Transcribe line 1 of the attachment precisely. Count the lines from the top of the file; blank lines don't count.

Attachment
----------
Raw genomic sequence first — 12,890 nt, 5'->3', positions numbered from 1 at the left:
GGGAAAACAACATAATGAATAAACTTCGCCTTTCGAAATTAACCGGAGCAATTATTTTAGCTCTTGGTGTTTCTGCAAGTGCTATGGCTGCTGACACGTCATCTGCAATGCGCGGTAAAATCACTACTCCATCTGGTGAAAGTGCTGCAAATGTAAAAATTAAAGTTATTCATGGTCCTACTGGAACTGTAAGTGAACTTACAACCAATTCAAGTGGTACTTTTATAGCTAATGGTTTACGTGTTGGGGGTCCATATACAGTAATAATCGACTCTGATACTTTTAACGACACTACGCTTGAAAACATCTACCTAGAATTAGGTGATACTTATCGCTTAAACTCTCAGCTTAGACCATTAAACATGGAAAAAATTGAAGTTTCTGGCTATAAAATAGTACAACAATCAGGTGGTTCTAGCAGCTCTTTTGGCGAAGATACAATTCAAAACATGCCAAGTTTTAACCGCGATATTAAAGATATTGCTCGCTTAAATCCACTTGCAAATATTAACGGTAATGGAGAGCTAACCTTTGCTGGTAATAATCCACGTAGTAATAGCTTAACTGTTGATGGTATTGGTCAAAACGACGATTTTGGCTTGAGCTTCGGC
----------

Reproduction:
Raw genomic sequence first — 12,890 nt, 5'->3', positions numbered from 1 at the left: